Start by determining how you will track contact information. This could be an excel sheet (especially in the very beginning) but I recommend MailChimp or Constant Contact. Both are excellent for collecting and managing contact information while also offering the ability to build and send emails directly from the software to your whole list or segmented parts of your list based on the info you capture (only sending to those with kids, for example). MailChimp is a bit kinder on the checkbook as you can access most of their services free of charge for the first 2,000 contacts as long as you send less than 12,000 emails per month (which is pretty easy to do when you are starting). Constant Contact has more customization options but only offers a 60 day trial and then you have to pay.

It is up to you on how you want to proceed but my personal suggestion is you start with MailChimp and then, as your organization grows, you can either purchase a paid version of MailChimp or export all of your contacts and then purchase a subscription to Constant Contact and import them all again.

If you need further help with setting this up, I am putting the finishing touches on a course in the NPO.lib course library that walks you through the cheapest and best software that I recommend for when you start your organization that has the ability to grow with your organization. If you would like to get on a waiting list and be alerted when it becomes available, you can sign up here!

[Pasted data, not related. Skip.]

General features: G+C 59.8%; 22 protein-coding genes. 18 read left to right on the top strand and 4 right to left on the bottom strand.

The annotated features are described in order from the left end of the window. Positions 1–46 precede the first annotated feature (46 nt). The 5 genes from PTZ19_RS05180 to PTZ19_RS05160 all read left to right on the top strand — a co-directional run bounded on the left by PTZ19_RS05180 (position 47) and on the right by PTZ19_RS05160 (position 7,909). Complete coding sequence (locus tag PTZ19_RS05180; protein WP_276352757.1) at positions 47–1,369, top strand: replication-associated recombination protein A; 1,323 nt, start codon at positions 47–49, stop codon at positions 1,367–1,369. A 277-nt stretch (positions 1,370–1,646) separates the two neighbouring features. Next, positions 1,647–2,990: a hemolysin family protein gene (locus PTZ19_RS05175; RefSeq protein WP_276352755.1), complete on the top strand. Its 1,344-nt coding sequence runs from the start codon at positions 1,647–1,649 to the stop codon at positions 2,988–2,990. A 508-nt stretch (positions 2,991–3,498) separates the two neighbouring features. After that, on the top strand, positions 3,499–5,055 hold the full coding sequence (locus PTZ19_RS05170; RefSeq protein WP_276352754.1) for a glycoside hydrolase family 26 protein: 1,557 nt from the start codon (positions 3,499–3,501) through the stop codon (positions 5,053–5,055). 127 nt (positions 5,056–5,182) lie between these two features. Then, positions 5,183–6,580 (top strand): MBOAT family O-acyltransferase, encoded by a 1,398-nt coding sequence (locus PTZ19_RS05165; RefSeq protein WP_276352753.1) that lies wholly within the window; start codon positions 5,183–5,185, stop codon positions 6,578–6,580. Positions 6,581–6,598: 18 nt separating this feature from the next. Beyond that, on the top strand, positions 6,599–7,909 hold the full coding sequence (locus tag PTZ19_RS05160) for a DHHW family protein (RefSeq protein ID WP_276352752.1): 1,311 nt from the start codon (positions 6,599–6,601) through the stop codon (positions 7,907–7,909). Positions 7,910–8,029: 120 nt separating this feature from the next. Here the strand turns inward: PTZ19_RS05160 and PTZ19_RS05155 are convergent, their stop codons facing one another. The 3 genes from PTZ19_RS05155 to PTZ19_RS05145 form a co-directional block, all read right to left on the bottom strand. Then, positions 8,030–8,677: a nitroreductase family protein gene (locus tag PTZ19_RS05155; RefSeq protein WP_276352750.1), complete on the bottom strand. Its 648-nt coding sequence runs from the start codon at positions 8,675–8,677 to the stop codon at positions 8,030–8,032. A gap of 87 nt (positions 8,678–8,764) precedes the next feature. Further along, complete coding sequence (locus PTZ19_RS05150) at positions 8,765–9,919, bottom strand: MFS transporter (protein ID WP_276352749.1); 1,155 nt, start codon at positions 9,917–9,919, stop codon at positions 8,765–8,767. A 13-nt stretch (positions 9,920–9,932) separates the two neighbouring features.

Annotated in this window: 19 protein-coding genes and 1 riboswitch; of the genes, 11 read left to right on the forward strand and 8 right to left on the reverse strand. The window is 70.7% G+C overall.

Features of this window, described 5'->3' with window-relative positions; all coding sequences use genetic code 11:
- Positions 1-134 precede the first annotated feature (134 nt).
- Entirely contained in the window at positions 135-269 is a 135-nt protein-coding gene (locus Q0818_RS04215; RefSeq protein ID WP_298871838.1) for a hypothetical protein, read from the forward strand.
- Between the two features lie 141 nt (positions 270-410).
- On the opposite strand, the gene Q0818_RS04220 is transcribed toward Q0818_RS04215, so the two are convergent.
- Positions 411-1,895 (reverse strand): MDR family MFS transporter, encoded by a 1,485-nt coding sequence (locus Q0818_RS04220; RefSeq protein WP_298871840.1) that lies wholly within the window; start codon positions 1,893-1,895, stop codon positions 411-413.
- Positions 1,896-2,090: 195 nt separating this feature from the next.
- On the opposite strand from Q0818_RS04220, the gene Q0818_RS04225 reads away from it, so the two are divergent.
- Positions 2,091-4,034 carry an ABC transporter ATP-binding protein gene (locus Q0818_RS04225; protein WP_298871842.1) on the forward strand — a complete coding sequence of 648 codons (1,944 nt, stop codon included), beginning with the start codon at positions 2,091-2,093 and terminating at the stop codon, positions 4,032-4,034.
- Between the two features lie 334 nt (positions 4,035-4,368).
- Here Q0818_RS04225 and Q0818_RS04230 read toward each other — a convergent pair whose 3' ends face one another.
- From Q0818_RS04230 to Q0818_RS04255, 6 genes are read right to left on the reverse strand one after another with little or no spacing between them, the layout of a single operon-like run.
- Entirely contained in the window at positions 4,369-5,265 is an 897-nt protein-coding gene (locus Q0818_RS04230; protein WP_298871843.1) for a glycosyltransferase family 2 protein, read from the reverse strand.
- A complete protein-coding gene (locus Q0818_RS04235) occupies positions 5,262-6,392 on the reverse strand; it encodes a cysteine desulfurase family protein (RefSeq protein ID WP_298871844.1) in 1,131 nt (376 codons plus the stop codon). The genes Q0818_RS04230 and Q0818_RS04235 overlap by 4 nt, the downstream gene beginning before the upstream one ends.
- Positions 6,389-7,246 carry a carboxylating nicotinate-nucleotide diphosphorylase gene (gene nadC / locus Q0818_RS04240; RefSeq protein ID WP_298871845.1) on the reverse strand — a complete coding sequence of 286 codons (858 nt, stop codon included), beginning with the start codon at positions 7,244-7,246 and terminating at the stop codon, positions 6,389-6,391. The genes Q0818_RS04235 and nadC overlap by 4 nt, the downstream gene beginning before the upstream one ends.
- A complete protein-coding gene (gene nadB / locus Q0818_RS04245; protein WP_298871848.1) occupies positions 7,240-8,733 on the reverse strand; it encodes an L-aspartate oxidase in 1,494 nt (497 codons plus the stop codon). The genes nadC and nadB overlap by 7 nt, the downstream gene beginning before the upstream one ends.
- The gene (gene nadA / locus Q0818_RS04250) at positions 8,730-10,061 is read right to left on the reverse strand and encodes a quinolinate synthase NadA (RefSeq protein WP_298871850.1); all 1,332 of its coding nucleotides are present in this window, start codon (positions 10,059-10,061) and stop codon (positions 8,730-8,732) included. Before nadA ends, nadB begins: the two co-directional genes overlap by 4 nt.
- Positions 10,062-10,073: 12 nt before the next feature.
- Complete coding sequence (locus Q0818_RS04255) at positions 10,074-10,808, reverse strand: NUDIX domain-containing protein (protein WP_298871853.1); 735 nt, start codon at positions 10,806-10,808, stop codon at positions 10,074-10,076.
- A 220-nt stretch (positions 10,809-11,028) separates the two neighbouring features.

Who Are They?

Next, determine what your ideal donors look like. Who are they? Why are they interested in your organization and what you do? The best way to do this is to create 2-4 Ideal Donor Avatars that clearly define who you want to donate to your organization. As enticing as it is to say either “everyone” or “multi-millionaires”, that type of definition is not what we are looking for. This is where we start really focusing on the segmentation aspects that I talked about above. The more specific we can get, the more we can focus our energy and the less we have to guess in the next step. Create a an avatar profile for each archetype of person that interacts with your organization.

An avatar profile might look like this:

  1. Avatar Story: What is their life like? What is their interest in your cause? Do they have lots of free time? Are they strong advocates in their communities? Do they have an insatiable passion for basket weaving?
  2. Avatar Details: This includes demographic info like:
    • Age Gender
    • Income
    • Education
    • Employment Status/Occupation